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  1. #1
    TaherElmahdy's Avatar
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    Smile How hard is Arabic?

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    Non-native Arabic speakers find Arabic one of the most difficult languages ever, and Arabic is surrounded by myths. Here are just a few:
    “The script is impossibly difficult, like hieroglyphics.”
    Not true. Arabic has an alphabet of 28 letters. Letters are joined up. There are actually only 5 basic shapes. Writing goes clockwise (except for one letter – Hamza), from right to left, which for many people is easier than writing left to right as it involves pushing the pen, not pulling it.
    “Arabic has too many exotic sounds, impossible to learn for foreigners.”
    Not true. There are only two or three sounds which are not found in English and these can be learned easily through imitation.
    “Arabic has an enormous vocabulary: 400 words for a camel, 200 for a lion, etc.”
    Not true. Ancient poetry has a very complex and varied vocabulary. But the vocabulary of Modern Standard Arabic is no more complex than the vocabulary of any other modern language.
    “Arabic grammar is impossibly complicated.”
    Not true. Its verb system is quite easy. For example, there are just two tenses – past and non-past.
    Easy Verb conjugation

    If you’ve ever thinked (sorry, thought) about it, English and the other common European languages teached (sorry, taught) in school, are full of irregular verbs. That’s why really young kids will say things like “he hited me” – they haven’t got hold of the idea yet that in English, people don’t always form the past participle using the –ed ending. Arabic has nothing of the sort. The verb conjugation table is bigger than English (with singular, dual, plural, masculine and feminine categories), but once you’ve learned the table for only one verb, you’re done. There are indeed a category of verbs called “weak”, which are sometimes thought of as irregular, but in fact each group of weak verbs (e.g. hollow verbs, defective verbs) follow a completely regular pattern, which is tweaked slightly from the basic verb conjugation table.
    Learn one word, get dozens more free

    Being a Semitic language, Arabic has a derivation system, whereby from a single root (defined as a three-letter combination), you can derive a whole array of related meanings.

    So from the root ‘a-l-m we get the verbs ‘alima (to know), ‘allama(to teach),a’lama (to inform),ta’allama (to learn), ista’lama (to inquire). Furthermore, the way each of these verbs is related to the basic root ‘a-l-m also helps with vocabulary acquisition. So whereas ‘alima (to know) is the simple form verb, ‘allama (to teach) is a 2nd form verb (the middle root letter l is doubled), and we use the 2nd form for causation. So literally ‘allama means to cause someone to know, and therefore to teach. Similarly, ta’allama (to learn) is the 5th form, which is a reflexive of the 2nd form. So ta’allama literally means to cause yourself to know, and therefore to learn. And again ista’lama (to inquire) is the 10th form, which is used for requests. So ta’allama literally means to request to know, and therefore to inquire.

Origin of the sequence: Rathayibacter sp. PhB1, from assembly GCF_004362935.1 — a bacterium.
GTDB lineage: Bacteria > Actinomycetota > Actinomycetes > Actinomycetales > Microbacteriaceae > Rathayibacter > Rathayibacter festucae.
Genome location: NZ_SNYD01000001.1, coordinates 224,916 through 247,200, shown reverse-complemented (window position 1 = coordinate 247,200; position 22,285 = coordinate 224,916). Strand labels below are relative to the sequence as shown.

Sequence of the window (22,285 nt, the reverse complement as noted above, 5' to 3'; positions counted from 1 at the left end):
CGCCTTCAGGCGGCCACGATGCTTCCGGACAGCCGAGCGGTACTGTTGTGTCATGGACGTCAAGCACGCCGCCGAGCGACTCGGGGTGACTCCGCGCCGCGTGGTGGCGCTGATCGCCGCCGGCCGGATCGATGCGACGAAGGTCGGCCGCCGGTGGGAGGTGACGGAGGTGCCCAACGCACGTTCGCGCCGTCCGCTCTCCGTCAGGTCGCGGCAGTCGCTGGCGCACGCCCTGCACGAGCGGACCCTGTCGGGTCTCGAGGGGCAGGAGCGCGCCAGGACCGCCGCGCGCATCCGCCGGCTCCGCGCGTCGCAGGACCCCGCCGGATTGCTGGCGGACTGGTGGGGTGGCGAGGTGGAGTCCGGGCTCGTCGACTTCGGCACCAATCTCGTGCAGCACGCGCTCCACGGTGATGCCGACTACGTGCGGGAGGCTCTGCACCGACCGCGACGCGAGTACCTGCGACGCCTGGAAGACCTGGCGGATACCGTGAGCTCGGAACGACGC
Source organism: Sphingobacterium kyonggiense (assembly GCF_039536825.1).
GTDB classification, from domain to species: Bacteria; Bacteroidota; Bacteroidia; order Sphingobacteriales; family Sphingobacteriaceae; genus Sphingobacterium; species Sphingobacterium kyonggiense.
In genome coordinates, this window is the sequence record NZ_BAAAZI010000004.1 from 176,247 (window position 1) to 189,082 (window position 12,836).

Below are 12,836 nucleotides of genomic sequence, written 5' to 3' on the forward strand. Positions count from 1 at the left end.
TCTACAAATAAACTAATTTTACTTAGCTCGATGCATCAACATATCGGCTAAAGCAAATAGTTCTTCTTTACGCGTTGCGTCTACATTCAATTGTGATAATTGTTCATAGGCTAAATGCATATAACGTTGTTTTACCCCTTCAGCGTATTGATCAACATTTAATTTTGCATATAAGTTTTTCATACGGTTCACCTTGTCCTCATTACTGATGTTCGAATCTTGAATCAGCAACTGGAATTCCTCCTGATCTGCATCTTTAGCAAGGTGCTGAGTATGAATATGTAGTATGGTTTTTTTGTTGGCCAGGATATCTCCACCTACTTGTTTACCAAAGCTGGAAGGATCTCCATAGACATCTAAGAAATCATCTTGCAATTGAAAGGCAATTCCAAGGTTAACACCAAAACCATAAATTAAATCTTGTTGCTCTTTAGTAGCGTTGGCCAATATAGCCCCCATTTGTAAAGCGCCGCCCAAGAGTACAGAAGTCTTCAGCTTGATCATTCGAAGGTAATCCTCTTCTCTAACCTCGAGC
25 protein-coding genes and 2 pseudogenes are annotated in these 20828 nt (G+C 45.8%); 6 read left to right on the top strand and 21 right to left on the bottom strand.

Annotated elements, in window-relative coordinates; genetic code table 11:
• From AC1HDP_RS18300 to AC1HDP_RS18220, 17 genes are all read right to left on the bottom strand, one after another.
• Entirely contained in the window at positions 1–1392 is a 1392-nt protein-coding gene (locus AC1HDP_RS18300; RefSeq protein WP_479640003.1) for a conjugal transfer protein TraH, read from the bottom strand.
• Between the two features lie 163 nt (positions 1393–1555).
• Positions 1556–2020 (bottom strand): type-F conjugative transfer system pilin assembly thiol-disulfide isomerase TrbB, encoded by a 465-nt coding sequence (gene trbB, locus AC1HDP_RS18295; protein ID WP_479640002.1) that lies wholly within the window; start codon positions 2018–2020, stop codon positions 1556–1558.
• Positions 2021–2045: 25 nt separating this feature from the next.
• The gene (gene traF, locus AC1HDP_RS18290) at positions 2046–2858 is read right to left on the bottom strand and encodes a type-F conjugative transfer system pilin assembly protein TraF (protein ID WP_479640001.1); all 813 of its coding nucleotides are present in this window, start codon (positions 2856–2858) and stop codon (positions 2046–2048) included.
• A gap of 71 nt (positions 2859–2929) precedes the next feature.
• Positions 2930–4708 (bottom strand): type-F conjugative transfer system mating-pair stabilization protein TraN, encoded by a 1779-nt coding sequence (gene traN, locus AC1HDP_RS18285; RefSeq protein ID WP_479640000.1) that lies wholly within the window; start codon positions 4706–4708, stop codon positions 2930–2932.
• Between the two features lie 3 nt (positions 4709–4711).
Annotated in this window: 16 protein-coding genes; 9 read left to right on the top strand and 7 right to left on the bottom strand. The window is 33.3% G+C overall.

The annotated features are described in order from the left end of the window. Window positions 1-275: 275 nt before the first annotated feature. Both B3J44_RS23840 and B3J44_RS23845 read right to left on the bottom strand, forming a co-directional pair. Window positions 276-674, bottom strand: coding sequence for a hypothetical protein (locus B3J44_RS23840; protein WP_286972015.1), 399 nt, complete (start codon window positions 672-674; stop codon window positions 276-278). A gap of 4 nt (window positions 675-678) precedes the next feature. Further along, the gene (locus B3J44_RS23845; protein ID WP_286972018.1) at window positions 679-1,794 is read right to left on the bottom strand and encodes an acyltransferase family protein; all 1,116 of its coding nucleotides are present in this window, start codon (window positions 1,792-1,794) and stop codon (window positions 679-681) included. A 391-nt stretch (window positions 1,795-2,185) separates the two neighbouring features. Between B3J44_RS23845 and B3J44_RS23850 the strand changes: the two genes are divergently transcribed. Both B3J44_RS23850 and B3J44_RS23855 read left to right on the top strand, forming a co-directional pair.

Easy Pronunciation

    Although learning Arabic involves learning an entirely new alphabet, once learned, you can benefit from the fact that (1) Arabic is written phonetically, so every word is spelled exactly as it sounds, and (2) there is no correct intonation to learn in Arabic (which in English would have to be read “there is no correct intonation to learn in Arabic”), as all syllables are equally stressed.

    Arabic certainly has its fair share of challenges but you might find that it’s a whole lot easier to understand and get along with than you had thought.
    Choose your own word order

    The World Atlas of Language Structures estimates that around 35% of languages have a Subject-Verb-Object (SVO) word order, like English, (e.g. The dog chased the cat), 41% have an SOV order (The dog the cat chased), and only 7% have a VSO order (Chased the dog the cat).

    Although the standard word order in an Arabic verbal sentence is VSO, making it part of this minority, in fact word order in Arabic is very flexible. You can stick to VSO, or you can make it the same as English, SVO. Although this has subtle rhetorical differences in Classical Arabic, in Modern Standard Arabic the two word orders are equivalent.
    The European Influence

    Arabic is divided into Classical Arabic, Modern Standard Arabic (MSA – used in the media, modern writing etc.) and the various geographical dialects (e.g. Egyptian Arabic). Most Arabic students start their Arabic education by learning MSA, and then expand to the other forms if necessary. Although the basic grammar of MSA is identical to Classical Arabic, it has been significantly influenced by translation works from European languages. As such, a number of phrases and connectors, not to mention vocabulary, have entered the language, making it significantly easier to communicate. For example, the verb to lie in Classical Arabic is transitive (so we get constructions like he lied his friend). In MSA, due to the influence of English and French, in both of which the verb to lie is intransitive (i.e. he lied to his friend), the verb is now used intransitively in MSA too. Although this has purists up in arms, if your goal is to learn MSA, this undoubtedly makes things easier.
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  3. #2
    noraina's Avatar
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    Re: How hard is Arabic?

    Assalamu alaykum,

    As someone relatively new to studying Arabic, I will say I found it challenging - but not as challenging as I thought it would be.

    Once you've passed the basics, it's actually not half as difficult and you'll find that quite quickly you can understand a large range of vocabulary - after that it's focusing on the rules of grammar and accurate pronunciation.

    Altho yes I did go straight into studying Classical Arabic, which has a little more rules to take into account.
    | Likes TaherElmahdy liked this post
    How hard is Arabic?

    Ya Muqallib al-Quloob, Thabbit Qalbi Ala Deenik